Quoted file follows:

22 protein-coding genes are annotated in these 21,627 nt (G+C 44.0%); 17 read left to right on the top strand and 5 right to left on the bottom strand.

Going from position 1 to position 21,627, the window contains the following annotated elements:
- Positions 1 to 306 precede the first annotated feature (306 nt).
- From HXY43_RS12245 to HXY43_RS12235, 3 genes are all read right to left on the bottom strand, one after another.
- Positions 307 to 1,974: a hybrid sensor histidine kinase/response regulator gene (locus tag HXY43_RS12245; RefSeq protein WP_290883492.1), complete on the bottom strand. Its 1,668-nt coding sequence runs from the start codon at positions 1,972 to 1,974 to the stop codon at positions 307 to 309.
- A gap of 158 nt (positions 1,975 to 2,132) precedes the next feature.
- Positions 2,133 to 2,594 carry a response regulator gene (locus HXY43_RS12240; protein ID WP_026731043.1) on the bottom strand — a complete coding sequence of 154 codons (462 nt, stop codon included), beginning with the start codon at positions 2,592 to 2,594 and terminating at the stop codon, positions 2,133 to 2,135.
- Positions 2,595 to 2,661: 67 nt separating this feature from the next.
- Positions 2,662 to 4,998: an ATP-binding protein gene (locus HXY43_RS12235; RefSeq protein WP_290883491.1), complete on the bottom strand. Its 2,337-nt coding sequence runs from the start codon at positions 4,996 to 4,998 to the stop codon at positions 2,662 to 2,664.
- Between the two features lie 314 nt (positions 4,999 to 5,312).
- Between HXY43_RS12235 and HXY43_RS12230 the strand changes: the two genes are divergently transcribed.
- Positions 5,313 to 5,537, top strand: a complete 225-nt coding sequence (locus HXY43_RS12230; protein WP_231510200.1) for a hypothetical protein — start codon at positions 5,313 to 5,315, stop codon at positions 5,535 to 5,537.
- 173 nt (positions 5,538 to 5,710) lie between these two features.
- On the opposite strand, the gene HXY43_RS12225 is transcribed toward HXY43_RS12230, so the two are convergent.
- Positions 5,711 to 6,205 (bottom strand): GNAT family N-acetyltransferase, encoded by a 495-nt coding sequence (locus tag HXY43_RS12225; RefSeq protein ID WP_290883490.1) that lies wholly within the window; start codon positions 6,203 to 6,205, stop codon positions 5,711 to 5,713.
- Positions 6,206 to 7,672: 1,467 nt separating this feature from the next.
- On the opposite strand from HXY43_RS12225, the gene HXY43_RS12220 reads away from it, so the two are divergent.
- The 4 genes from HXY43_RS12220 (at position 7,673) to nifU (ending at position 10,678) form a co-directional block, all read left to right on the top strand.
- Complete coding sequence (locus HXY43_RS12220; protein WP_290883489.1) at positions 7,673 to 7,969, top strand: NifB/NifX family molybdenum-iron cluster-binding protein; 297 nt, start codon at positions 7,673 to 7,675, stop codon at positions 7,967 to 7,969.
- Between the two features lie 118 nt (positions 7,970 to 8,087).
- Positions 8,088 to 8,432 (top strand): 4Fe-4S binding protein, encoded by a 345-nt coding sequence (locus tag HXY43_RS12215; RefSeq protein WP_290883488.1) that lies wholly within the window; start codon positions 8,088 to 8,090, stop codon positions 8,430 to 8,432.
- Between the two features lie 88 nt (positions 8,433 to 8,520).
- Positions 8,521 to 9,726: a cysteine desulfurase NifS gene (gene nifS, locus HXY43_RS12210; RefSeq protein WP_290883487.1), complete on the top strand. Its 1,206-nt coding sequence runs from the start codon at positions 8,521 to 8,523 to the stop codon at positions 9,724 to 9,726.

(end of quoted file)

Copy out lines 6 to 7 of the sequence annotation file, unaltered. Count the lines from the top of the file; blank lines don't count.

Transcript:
- A gap of 158 nt (positions 1,975 to 2,132) precedes the next feature.
- Positions 2,133 to 2,594 carry a response regulator gene (locus HXY43_RS12240; protein ID WP_026731043.1) on the bottom strand — a complete coding sequence of 154 codons (462 nt, stop codon included), beginning with the start codon at positions 2,592 to 2,594 and terminating at the stop codon, positions 2,133 to 2,135.